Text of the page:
A one off reflections and top tips for leaders considering hybrid working and how to do it successfully.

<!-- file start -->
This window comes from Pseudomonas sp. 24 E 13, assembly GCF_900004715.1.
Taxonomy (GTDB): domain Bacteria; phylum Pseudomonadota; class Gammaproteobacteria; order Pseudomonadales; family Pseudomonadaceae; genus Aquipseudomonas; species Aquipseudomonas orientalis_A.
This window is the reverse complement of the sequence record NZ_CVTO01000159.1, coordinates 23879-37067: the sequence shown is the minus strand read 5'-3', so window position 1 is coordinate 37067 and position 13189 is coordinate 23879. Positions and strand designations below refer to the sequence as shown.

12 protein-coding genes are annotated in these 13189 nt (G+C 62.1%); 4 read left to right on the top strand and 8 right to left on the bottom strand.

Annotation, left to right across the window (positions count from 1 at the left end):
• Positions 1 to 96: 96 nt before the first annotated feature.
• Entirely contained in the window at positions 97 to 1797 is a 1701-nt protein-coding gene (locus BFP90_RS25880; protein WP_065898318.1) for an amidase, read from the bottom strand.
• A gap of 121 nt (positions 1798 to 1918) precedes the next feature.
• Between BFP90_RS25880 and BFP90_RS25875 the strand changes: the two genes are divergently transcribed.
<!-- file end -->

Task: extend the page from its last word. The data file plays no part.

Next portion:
Hey there, it's Lucy Barkas back for another leader x podcast. Now, I wanted to talk a little bit about hybrid working. And it's a topic that seems to be coming up again and again at the moment because people are really struggling to figure out how we're going to get people back to work. And what's it going to look like? When do we do it? How will we maintain the social distancing? What are we going to do? About our lease? Do we sell our properties? So many questions that are going around? And so yeah, that's what today is all about. Now, I remember when lean was the buzzword, then it went to agile and Scrum and flexible benefits. Now, all of those terms are completely relevant even today. But yeah, they're not the passwords anymore. Now 2020 was the the year when remote working and fellow our rates and zoom fatigue came into our common language. And the 2021, I think hybrid working is going to be the word on everyone's lips and occupying everyone's minds. Now, hybrid isn't just being seen as the Saviour of the 21st century workplace. It's actually changing the way that people think about what they do, and what actually makes them happy. And these are really some quite deep questions, not just bleeders, but for everybody. They're having those thoughts, those conversations with their friends, with their partners, with their parents, with their colleagues. And now already, recruiters are finding it really hard to place talent in roles that are either 100%, remote, or 100%. On site. You know, we've all done both, and neither is the perfect solution for everyone. So is hybrid really the answer? Well, it could be. But it's actually not that simple, either. Now, hybrid is that mix of working from anywhere and from the office to it feels like freedom, it feels like empowerment, it feels like choice. But some people just don't want to be away from the office and their colleagues. And some people don't want to be in or do that daily commute or be stuck somewhere for eight hours a day under some kind of contract. Some people don't want to have a choice. You know, they don't even have a choice. Their work can't be done from the local coffee shop or their garden or a co working space. Let's face it, choice is actually really, really tough. I mean, look how many options you have on your TV right now? Is it Netflix? Is it sky? Is it amazon prime, and then you look at how many playlists you've got on Spotify or iTunes, I mean, it's overwhelming. It's too much choice almost makes the decision even harder and can kind of lead to more stress. So how do you got to policy freedom and because you know, if hybrid working is going to be the thing that you do in your organisation, you're gonna need a policy around it, you're gonna need some kind of rules and some boundaries. And how do you as a leader, get everyone in on the same day? When you've given people freedom to choose where they work? Can you mandate it? Can you force people in on certain days and, and for how long they've got to be there, which desks they're going to use? So the decision about who can work remotely and what proportion of their time it's got to have some structure around it, it's got to have some kind of rules, but not so stagnant and structured. And that people feel that loss of that sense of empowerment and that freedom. You've also got to remember, it's, you know, is it fair and consistent. You know, if you've given people choice, is it going to cause some resentment if some people are never in and others running until three days a week? What about if one manager wants everybody in all the time another manager is really laissez faire about it? So how do you make sure that the culture the policy, that the way in which you work is fair and consistent is not going to cause politics grudges, gossip, and basically toxicity? Well, the answer is you need to engage others in the conversation. You need to find out how they want to work, what suits them what's going on in their personal lives, and what are their fears and their worries, and then together co create an approach that feels fair for all. It might differ workplace to workplace industries, industry leader to leader, you know that no one company is the same. And that's why we don't want to give you a list of things that you must do. We mustn't do. All I will say is that you have to listen to what your people won't listen to what talent wants, you know, is your geographical location, a limiting factor? And, you know, is parking really rubbish or is it busy? He motorways do, you want to be able to hire people in different time zones, different locations, all of these are going to be informing the way in which you do remote flexible on site working. So get clear on what you want, as a leader, and as an individual, the kind of work that you actually do the culture that you want to do that work in and find a way to make it work. And you've got to make sure that all of your managers are on board, they understand what's right for your organisation. And so they don't just do things based on their own personal preferences. Ad know that you're not going to get it right straightaway, you may need to trial it, you may need to just try it with your team start off with and but you're going to need to adapt and change. That's just the world that we work in. And you know, the world of work will always change. So you need to be agile, is that word again? Told you it was still about. But what it looks like in reality is really tricky. I mean, you might have three days in the office two days out, and you might have all of a certainty in on a set day. Or you might just leave the decision making to the individual. So they just pick and choose when they're in. And you might need to create flexible spaces, so redesign the office. And those desks might need to be come. More working hubs, more collaborative spaces, I think, you know, it could be really, really powerful in knocking down all those departmental silos, you know, one day you could be working with God for marketing. And next day, you're sat next to max from finance. And you know, so it's a really great way to work collaboratively. And I've done that in the past. And it was really lovely. And you know, you never know who you're going to be bumping into that day, when you decide to work from the office, and you know, use their coffee, use their printers, all that kind of stuff. But yeah, those informal formal networks, it just helps you find out what's going on what's going on, and other people's functions and departments, and just get a different perspective. So I think it's really lovely. You might decide that one day per month, everyone in your team comes together for a team day, it might be a meeting or just either an idea creation session, just social time where you all go for lunch together or go for a walk together, you might do an evening. And you might form co working spaces in key locations. So get rid of your main hub and just set them up all around the country. So people can just you know, use their credit to go and book a desk where they know their colleagues might be for that that day or for a morning. What is more likely is that you will have some people online, some people in the room. And honestly facilitating those kind of meetings where you've got some people in the room with you some not, it's a skill that you're going to have to learn it is difficult, it is challenging. So really, there's no way to do a hybrid, I'd love to be able to say this is how to do a hybrid, but the reality is, is you're going to have to figure it out for yourself. Every company, every culture, all the work that you do is different. And it's going to cause you to rethink how jobs are actually done and how work is structured, how to lead those projects, even though more matrix teams, how do you get the day to day routine jobs done. You might even find some tasks become redundant in the new world replaced by AI, or now that people work remotely. And they just don't need to do that, that function anymore. I have to adapt this way with my own team. We all work remotely. And we will be meeting face to face. We live in the same city, which is amazing. But we've chosen to work remotely predominantly. Now Fridays are the only days in our diary where we have our schedules clear and our first to have a weekly meeting. You know, and I asked them when is your best day. And we all look together and like okay, Fridays, that's the day. And so they know, we all know what we need to do when we come to that meeting, how we need to show up, get prepared with the questions. And so it's really efficient. You know, but some of the team members that they're really busy in the mornings and others, they are busy doing stuff in the afternoon. So none of us are working on projects all at the same time. But over a week. So our time is looked at in week slots. And so on that Friday, we say right, what are we going to achieve next week? Who is doing what? And what do you need from me? Okay, and then we get back together on the Friday and we look at our successes and planning ahead for the following week. But we have collaborations tools we discussed how are we going to keep in contact. So we've got a SharePoint, we've got a whatsapp group. We've got zoom calls where we jump on and just have conversations. So it's really anytime, anyplace anywhere kind of work. King. And this is what leader x does really, really well, because they value autonomy, and relationships and the experience of work and trying to make it fun and meaningful. So they build their organisations around those values, and they hire based on those qualities, their organisations play with different scenarios and find the best way to move forward, you might need to craft roles and responsibilities to best meet the needs of the customer, yourself and your people, but nothing is static, the job descriptions might get a little bit fuzzy, but they focus on outcomes now, and values and behaviours rather than these are the 10 things that you must do in your job. And then even the tasks and outputs might become more hybrid, you know, for some parts of the job, they might be done at home, some you might be able to let them be in the park, others you might need to be in a workshop or on a production line physically in the place. Sometimes you might need privacy. Sometimes there may be GDPR issues or you know, it's a sensitive conversation. So looking at all of the different activities and tasks and finding the right location for them is critical. So plan all those activities. So they allow for the flow, they allow for everybody to show up and be at their best. So online planning tools, collaboration tools, like Trello, or Slack, Google Docs, Mondays, all of those things need to go in your, I guess your tech stack and your communication stack. And one of the biggest things in the new world is going to be how you then manage performance. So you need to move away from this presenteeism and micromanagement mindset. So just because you can see that they're locked down or that they're physically sat in front of you doesn't actually mean to say that they're doing any work. So your shift needs to be more around daily or that weekly performance conversations, focus on outputs. I mean, that's all you really need to be clear about in your delegation, isn't it? Who is doing what by when, and what does good look like. And if you're not being clear about those, then don't be surprised if people are doing different tasks, or it doesn't look what like what you imagined it to be. You need to monitor the outputs, the behaviours, you need to be able to keep a record and, and just be able to assess performance, because that's what you're enrolled to do to deliver performance. You need to deal with the issues in real time, not until you Next, see them back in the office, you need to just pick up the phone, send them a message, say, look, I need to chat with you about this, something's going wrong, or I'm not feeling it. And it's a lot more informal in that sense. And then when praises do give it but it's got to be meaningful, it's got to have context, it's got to be timely. It's got to be sincere. So remote working, and hybrid working will really shift the focus away from where work is done and towards what work is being done. So your performance management becomes more about coaching and mentoring and supporting colleagues and peers to deliver. And then there's well being it's got to be a big focus in your your mindset. I mean, how do you know how somebody is really doing when you don't see them every day? Let's face it, many managers didn't even know that their employees were doing well or not well, even if they were sat in front of them anyway. But hybrid working means that you need to be really aware of how your people are doing both mentally, physically and emotionally. Are they happy? Are they fulfilled? Are they engaged? Do they wake up motivated to achieve their goals? Or are they completely backing the team's mission? Are they aligned? Or are they stressed, anxious, disengaged in chaos? Are they not delivering the work? Are they not responding to your emails? are they missing deadlines? These are all really good indicators that you really need to focus on. So you need to build some kind of welfare calls into your work. And yeah, the more like informal check ins, and it's not just about the work, it's about the person, how are they doing? what's on their mind? What do they need from you? How can you support them more, you know, really just, you know, focus on the outputs in terms of what's being done at one meeting, and then focus on the human in the other. Now, leading others in this way means that you need to create a culture where people feel safe, they need to feel secure, they need to feel aligned. But you know, you, you as a leader really need to grow your emotional intelligence muscles to notice what's being said and not being said, to be able to have those coaching style conversations. You need to be able to lead effectively in this hybrid model. Now, one of the areas that I really struggled with, is onboarding new staff, training existing ones, in new ways of working and developing talent. Now, honestly, if you're excelling in these in the old world, then hi Bread is not really a challenge for you. You just need to rethink how it was delivered. I had to record myself doing all of my key tasks on zoom, which meant me narrating over the top of the slides or whatever I was doing. And I had to really think about why am I doing this step what comes next. And then store the more centrally on a drive. So my new team members could go to the portal whenever they were working. And get these how tos. I set up the Shared Documents, Whatsapp groups, and so they could ask me any questions when they were struggling. And if I could, I could just jump on a call and, and help them out. So they just don't feel alone like they're struggling. Now, back in the day, I'd probably sat with them at their desks. And I'm going through the tasks with them really just explaining and asking questions, check back understanding. Now I give them the training and then virtually sit with them when they need me. So it's not on my schedule that they're doing it on their schedule. So training sessions are being done online. My workshops are a blend of the online portal, so they can do the modules when they need to do them face to face phone, zoom WhatsApp, so all of the training is hybrid. And the question I keep asking them is, what else do you need? How am I doing? How can I serve you more, you know, cuz I want to make sure that they've got the right tools for the job. And they feel that they can approach me anytime. The result is that we formed a really fluid and trusting relationship. We have the structure, but we're also flexible. We are learning how to be together and learning as we go through. And when things aren't working, we name it, we co create a solution together. They are involved as much as I'm involved. So when you think about training on onboarding or performance management or reevaluating what work is done, and where it's done, what policies you need to, to create, just remember that hybrid is an evolution and revolution. It's here, it's now but how it works will need continual improvement and tweaking. You need to adapt as a leader and you need to help others adapt and develop in this new way of working. So just remember, it's an evolution and a revolution. So get in touch let me know your thoughts. Follow the hashtag leader x. And if you do want help with this because it's big stuff, it's a big change. Get in touch by heading to the website, www dot three w h.uk.com. That's the number three and the letters W and H. I hope you found this useful and take care everyone and look after your own wellbeing.